As a developer, Bethesda Game Studios has become synonymous with a certain kind of RPG. We know what to expect: open worlds, faction quests, extremely familiar voice actors, jank. And, since Oblivion, we expect a prologue that includes a bit where you step out of a dark area into a well-lit area and see a world of opportunities and diversions placed in front of you like a cheese platter—only there's a ruin you might want to explore and a settlement full of sidequests instead of some brie and a sharp cheddar.
Attempts to repeat this in subsequent Bethesda RPGs haven't always worked as well, but it's definitely become a thing. Which is why it's time to consider all those things together and rank them from worst to best, like parents do when they think their kids aren't paying attention.
Because Bethesda Game Studios was founded in 2001 when Bethesda Softworks rebranded itself as a publisher, this list only covers games from that point onward. That means nothing earlier than Morrowind, which is a good thing for Daggerfall, because that starter dungeon with monsters who could only be harmed by enchanted weapons and grizzly bears that appeared when you dared to have a rest can go and do one.
Non-RPGs by Bethesda Game Studios aren't on the list either, so apologies if you really wanted to see how the tutorial of IHRA Professional Drag Racing 2005 measured up compared to Starfield. Now, on with the list.
I guess Bethesda listened to all the moaning gamer pissbabies who complained the opening of Fallout 3 was too long, because Fallout 4's prologue is such a rush it's playing YYZ. You go from filling out a Vault entry form to racing through a panicked street into said Vault, conveniently placed two houses down from you, so fast it feels like it must be setting up some kind of twist. Did the Vault-Tec rep who shows up to your door know what was about to happen? No, it turns out, he was just trying to get you to sign up so he could fill his quota to win a set of steak knives.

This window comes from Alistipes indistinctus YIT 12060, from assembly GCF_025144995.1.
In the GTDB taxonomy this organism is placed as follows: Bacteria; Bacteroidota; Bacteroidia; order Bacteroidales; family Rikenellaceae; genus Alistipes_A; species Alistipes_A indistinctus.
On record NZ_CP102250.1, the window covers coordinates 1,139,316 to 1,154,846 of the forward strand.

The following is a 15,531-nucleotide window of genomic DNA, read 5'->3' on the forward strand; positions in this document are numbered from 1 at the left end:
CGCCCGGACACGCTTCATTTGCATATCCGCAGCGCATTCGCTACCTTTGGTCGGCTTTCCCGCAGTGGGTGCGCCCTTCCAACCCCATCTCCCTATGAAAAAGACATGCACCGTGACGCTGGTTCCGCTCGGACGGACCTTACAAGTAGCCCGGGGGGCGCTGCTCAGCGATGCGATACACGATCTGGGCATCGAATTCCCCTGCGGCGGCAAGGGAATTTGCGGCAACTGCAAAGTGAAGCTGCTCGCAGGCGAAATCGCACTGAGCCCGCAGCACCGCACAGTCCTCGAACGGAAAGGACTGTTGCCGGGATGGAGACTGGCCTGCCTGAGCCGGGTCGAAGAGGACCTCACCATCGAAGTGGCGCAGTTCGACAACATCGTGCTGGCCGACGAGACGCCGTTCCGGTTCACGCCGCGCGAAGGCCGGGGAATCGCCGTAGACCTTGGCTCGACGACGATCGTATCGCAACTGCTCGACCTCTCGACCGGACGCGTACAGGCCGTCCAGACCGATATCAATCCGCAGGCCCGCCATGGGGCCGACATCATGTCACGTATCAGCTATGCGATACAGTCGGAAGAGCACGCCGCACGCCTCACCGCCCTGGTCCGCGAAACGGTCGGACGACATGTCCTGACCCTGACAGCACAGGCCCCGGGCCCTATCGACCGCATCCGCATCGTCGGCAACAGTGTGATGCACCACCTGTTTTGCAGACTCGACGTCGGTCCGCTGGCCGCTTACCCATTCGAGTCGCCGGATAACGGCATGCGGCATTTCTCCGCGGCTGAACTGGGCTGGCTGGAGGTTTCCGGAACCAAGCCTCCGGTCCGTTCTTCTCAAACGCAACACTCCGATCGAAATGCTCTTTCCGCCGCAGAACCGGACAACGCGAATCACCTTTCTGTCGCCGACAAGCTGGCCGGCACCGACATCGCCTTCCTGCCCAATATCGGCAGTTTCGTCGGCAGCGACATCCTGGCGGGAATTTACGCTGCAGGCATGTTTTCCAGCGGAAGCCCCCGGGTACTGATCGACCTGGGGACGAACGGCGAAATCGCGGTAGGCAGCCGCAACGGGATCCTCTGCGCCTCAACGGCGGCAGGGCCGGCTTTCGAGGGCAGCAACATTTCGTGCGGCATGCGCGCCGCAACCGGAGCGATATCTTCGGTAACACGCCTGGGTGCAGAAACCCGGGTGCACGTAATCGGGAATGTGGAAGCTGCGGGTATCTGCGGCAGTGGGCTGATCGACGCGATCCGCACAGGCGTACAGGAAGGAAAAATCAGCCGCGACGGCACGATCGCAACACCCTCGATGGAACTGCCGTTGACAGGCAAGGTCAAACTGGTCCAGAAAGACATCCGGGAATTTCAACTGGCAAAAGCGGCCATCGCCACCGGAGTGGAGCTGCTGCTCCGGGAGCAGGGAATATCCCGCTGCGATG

Rather than being able to choose what kind of Vault dweller you'll be, you're stuck as either a father who used to be a soldier, or a mother who used to be a lawyer. And your motivation for leaving the Vault will always be the wombo combo of avenging your dead partner and rescuing your kidnapped son. It's a recipe guaranteed to leave you sprinting out of the prologue with a character whose participation in an open world full of settlement-building and faction-choosing distractions will make no sense at all.
There's a reason alternate starts are essential Skyrim mods. Few of us want to do the drawn-out ride to Helgen on a prison wagon a second time. And while the dragon attack that prevents your execution sure is dramatic, the way you're quickly pushed into choosing between offers of help from A) one of the friendly Stormcloaks who was arrested alongside you, or B) one of the Imperial soldiers who was about to watch you be executed then do a little cheer about it, is infuriating.
It's not infuriating because the choice is so obvious, but because you know Skyrim would only offer you a choice that seemed so obvious if it was going to eventually pull some both-sides nonsense about how the Stormcloaks are actually bad too, have you considered that, hmmm? Which it does by showing that some of them are racist, as if to suggest they're no better than the Imperials who, lest we forget, have sided with Nazi elves. What a load of galaxy-brain nonsense. Down with the Imperials and down with Skyrim's prologue; up with Alternate Start – Live Another Life.
Bethesda's Fallout games are at their least interesting when they expect you to be excited about the history of the USA, whether it's sending you off to find the Declaration of Independence in Fallout 3 or literally anything to do with the bloody Minutemen in Fallout 4.
When Fallout 76 pulls back from Ron Perlman repeating his "War never changes" bit to reveal he's a politician giving a speech about how this new Vault is named for the nation's beginning in 1776 it's presented as if this is an interesting twist. It's not, but it is a taste of the dryly educational tone you'll experience wandering through Vault 76 in the aftermath of the Reclamation Day party, stopping at kiosks to have systems explained to you rather than experiencing them through play. Fallout 76 does get better after that, but it's not a promising start.
Starfield's prologue is a weird one. There's nothing as exciting as a prison or Vault to escape from, and instead the limited underground area you learn to WASD in is just the mine where you happen to work. When you touch a mysterious artifact and kick off the storyline it threatens to get interesting, if a bit too reminiscent of Mass Effect's monolith moment, then just… doesn't?